How we paid off 21k in credit card debt

In a nutshell it took us 7 years to pay off 21 000$ in credit card debt and to save 55% of the cost of our home as a down payment. With the new year just beginning and so many people making financial matters like paying off debt and saving money a goal/resolution I figured I’d share our story and method with you all. It’s not the only “way” out there but this is what worked best for us and got us to our goal.


I’m going to talk true blue numbers. Why? During the early days of our debt repayment journey I’d scour the internet looking for success stories to motivate us to keep on keeping on and more often than not I’d find stories explaining how debt was paid off without really talking about how much inflow of cash was involved. Taking home a six figure salary and repaying a 20k debt is far different than bringing home a 50k salary and paying back the same amount know what I mean?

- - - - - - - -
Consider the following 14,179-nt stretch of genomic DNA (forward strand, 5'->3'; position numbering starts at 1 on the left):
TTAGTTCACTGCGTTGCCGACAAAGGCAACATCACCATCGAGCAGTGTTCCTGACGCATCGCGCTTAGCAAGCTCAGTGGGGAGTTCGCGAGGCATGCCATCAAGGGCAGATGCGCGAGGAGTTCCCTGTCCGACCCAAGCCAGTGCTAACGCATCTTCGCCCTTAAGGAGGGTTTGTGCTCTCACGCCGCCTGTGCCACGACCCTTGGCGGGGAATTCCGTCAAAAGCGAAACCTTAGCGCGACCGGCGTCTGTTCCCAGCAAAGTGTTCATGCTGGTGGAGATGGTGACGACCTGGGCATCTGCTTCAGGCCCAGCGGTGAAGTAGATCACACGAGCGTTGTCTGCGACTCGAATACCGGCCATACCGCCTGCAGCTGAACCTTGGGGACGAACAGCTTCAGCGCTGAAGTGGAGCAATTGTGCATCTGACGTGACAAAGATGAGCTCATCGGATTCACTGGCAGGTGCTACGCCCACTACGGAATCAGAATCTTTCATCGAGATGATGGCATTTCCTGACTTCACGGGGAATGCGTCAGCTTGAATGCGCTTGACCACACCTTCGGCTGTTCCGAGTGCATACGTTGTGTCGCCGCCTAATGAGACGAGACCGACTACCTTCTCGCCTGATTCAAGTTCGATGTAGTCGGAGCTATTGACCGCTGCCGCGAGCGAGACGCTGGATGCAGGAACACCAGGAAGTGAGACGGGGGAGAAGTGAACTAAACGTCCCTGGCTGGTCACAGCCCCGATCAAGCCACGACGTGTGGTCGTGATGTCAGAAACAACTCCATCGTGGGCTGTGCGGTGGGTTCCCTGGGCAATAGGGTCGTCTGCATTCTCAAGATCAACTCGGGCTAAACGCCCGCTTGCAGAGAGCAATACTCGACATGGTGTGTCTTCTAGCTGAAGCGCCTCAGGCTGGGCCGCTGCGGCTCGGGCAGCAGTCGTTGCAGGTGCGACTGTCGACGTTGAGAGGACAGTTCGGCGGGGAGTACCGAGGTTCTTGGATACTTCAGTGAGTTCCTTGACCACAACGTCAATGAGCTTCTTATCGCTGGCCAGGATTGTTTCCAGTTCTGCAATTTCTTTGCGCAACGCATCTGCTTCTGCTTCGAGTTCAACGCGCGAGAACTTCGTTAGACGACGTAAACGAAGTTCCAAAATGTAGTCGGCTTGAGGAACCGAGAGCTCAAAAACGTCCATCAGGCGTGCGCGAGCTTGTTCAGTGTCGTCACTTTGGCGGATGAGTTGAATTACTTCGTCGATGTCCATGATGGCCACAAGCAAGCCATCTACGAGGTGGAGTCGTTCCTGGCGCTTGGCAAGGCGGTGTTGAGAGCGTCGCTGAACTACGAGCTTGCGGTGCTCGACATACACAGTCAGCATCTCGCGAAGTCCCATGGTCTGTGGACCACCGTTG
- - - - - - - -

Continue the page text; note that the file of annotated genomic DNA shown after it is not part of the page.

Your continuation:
For transparency reasons I’ll tell you straight that while Mer was working a full-time job and I had part time work we were netting ~ $36 000 yearly. That means that we were bringing home roughly 3000 per month or 1500 bi-weekly. We’re incredibly grateful that we both had paid stable work since there are people who unfortunately are unable to secure a stable income. The stability of our income is what really helped us create a plan and make our debt free lifestyle a reality.

For what it’s worth and because I’m a numbers nerd I checked what the average salary is in our area. Apparently as per google the average salary in this area is roughly 50 000$ after taxes which puts Mer and I at 14k below the average. In other words we were earning approximately 28% less than the average worker in this area combined.

How we found ourselves drowning in debt in the first place

Mer and I both brought debt into our marriage. We got married when I’d just finished my first undergraduate degree and hadn’t really entered the work force yet. I had roughly 5000$ of debt that was accumulated from tuition balances, text books and living expenses related to being a student without full-time work. He had roughly 6000$ of credit card debt and a hefty monthly car payment something around 650$ per month for another 2 years. In hindsight we should have communicated our debt repayment plans better and came up with an aggressive plan to annihilate this debt but we were young and thought we’d be able to figure it out once we got married.